To read global literature is to accept the compromise of translation. Even the most polyglot among us cannot hope to read everything that interests us in its original language. English has become the somewhat grudgingly accepted lingu franca for most of the world, yet to read and write in English is to speak the colonizer’s tongue. Rejecting English can be seen as a revolutionary act of anti-colonialism.
Kenyan author Ngũgĩ wa Thiong’o is a linguistic revolutionary. Born in 1938, he changed his birth name in 1976 from James Ngũgĩ, which he saw as a sign of colonialism, to Ngũgĩ wa Thiong’o in honor of his Gikuyu heritage. As a professor at Nairobi university, he protested against mandatory instruction in English. When he co-wrote and produced a play in Gikuyu satirizing the rule of autocrat Daniel Moi, he was imprisoned. It was at this point that Ngũgĩ’ committed to writing only in his native language, composing his first Gikuyu novel, Devil on the Cross, on prison toilet paper. “If I meet an English person, and he says, ‘I write in English,’ I don’t ask him ‘Why are you writing in English?’ If I meet a French writer, I don’t ask him, ‘Why don’t you write in Vietnamese?’ But I am asked over and over again, ‘Why do you write in Gikuyu?’
“The moment we lost our languages was also the moment we lost our bodies, our gold, diamonds, copper, coffee, tea. The moment we accepted (or being made to accept) that we could not do things with our languages was the moment we accepted that we could not make things with our vast resources”.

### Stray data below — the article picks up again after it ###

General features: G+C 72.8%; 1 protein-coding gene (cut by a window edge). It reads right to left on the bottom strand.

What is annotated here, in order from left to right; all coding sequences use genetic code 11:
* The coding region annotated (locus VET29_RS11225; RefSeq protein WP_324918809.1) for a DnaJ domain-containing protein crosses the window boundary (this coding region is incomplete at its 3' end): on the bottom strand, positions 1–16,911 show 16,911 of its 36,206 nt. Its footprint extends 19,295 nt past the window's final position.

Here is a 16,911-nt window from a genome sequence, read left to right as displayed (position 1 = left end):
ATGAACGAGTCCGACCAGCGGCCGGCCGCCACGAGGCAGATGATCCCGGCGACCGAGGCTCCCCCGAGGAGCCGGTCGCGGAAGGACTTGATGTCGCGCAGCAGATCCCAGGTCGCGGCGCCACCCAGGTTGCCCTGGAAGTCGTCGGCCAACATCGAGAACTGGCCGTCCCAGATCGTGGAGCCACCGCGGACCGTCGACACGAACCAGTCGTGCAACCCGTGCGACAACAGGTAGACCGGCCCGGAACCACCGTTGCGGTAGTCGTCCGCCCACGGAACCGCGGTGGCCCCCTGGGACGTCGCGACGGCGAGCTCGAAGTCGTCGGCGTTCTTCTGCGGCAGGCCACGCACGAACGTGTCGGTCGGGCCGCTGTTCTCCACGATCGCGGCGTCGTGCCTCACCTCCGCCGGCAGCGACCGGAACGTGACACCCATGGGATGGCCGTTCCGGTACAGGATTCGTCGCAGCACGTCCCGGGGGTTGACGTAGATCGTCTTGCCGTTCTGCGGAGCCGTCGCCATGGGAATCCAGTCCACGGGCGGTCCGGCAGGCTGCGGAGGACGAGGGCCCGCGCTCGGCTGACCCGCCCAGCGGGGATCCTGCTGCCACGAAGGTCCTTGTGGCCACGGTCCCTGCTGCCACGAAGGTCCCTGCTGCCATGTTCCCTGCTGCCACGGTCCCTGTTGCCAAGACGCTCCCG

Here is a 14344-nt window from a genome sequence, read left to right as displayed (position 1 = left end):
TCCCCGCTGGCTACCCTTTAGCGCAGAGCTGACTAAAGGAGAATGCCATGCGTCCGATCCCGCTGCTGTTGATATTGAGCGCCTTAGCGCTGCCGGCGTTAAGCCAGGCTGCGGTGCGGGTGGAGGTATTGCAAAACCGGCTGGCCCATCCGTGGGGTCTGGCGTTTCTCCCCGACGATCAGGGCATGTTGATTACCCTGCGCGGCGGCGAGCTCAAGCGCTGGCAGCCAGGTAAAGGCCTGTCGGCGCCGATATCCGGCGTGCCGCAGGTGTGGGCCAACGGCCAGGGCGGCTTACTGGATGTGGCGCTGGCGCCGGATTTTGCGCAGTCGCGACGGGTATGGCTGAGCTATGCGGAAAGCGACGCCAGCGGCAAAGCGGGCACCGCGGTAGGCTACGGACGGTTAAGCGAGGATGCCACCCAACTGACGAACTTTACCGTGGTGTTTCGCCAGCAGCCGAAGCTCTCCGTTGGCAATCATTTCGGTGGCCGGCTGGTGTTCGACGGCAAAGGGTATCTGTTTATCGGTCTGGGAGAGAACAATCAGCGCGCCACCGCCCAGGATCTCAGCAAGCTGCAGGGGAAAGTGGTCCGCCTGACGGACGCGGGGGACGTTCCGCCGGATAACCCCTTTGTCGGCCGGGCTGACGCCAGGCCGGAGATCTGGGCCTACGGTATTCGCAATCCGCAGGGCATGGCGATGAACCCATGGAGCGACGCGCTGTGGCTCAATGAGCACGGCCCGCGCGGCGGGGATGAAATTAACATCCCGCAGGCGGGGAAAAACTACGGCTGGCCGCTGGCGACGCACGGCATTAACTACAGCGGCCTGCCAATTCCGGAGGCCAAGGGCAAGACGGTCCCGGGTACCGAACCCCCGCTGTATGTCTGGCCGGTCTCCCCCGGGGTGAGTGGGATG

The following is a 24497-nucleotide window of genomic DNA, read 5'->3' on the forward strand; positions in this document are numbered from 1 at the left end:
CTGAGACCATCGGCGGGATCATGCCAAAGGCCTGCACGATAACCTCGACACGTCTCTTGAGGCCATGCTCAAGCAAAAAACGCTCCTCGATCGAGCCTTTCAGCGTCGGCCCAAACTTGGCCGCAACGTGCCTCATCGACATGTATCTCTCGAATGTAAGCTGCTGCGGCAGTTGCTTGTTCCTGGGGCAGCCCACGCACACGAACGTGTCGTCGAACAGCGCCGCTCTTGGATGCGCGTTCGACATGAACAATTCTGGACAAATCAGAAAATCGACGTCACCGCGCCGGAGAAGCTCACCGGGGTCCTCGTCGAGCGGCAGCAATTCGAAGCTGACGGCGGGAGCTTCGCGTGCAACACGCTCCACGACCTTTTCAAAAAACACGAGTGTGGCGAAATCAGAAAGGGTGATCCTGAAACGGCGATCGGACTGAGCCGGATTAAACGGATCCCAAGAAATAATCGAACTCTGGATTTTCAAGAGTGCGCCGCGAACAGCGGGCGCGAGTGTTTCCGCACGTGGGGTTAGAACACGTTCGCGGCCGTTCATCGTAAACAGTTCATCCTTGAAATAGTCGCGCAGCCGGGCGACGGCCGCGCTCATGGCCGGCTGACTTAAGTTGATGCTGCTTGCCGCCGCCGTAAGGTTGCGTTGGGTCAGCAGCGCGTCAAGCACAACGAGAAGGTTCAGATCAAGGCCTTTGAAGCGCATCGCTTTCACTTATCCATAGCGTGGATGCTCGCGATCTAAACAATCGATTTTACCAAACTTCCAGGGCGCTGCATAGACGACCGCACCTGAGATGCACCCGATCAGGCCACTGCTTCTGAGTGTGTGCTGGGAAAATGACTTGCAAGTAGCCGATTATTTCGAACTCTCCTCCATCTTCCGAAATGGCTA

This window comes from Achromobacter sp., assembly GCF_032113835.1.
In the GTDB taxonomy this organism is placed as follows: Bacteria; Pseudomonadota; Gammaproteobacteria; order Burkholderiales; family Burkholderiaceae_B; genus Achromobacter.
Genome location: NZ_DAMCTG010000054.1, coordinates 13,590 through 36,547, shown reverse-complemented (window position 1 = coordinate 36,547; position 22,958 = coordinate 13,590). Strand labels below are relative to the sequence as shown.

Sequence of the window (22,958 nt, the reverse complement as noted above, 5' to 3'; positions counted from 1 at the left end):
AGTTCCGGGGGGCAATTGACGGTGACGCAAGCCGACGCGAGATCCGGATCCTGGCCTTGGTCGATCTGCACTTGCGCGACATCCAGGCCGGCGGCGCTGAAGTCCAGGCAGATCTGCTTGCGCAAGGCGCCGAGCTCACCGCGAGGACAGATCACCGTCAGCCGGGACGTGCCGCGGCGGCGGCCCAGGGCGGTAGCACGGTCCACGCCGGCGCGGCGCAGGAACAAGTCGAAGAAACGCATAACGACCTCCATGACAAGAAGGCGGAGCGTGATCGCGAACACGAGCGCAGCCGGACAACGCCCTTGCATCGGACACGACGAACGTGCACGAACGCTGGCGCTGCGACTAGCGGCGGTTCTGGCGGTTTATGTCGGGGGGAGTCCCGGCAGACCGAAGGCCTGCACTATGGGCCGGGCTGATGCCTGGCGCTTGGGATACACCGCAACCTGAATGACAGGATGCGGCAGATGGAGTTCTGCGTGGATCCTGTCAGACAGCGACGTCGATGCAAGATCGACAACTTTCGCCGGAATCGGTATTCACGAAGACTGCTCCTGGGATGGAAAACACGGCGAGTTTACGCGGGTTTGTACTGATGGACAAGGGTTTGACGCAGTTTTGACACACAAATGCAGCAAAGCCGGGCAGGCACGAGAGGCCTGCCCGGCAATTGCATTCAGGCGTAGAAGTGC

Ngũgĩ’ fled Kenya in 1980, refusing to return while Moi and his party remained in power. In the intervening decades, he was written over 20 books, including several novels, many centering on the corrosive effect of global capitalism on post colonial Africa. His most recent novel, Wizard of the Crow (2006) is a sprawling, comic satire set in the mythical Free Republic of Aburiria, a fictitious African dictatorship that bears an uncanny resemblance to Kenya under Moi, and to many such “strong man” regimes.
Yet this is not a simple take-down of clueless native corruption. “When people talk about Africa,” Ngũgĩ’ says, “they often only talk about it through one lens – so they blame its lack of progress on its people, or its landscape. In this book I wanted to show everything – the influence of aid, the neocolonialism of capital, and how this affects things for the people.”
The despotism of Western capitalism permeates the novel. In the opening chapter, Abruriria’s citizens are summoned to a birthday celebration for “The Ruler” (he is never named) at which they learn that his ministers plan to erect in his honor a modern day Tower of Babel reaching to heaven…to be funded by the Global Bank in exchange for ruinous interest. To secure financing, one minister suggests:
“We should volunteer Aburiria to be the first to be wholly managed by private capital, to become the first voluntary corporate colony, a corporony, the first in the new global order.”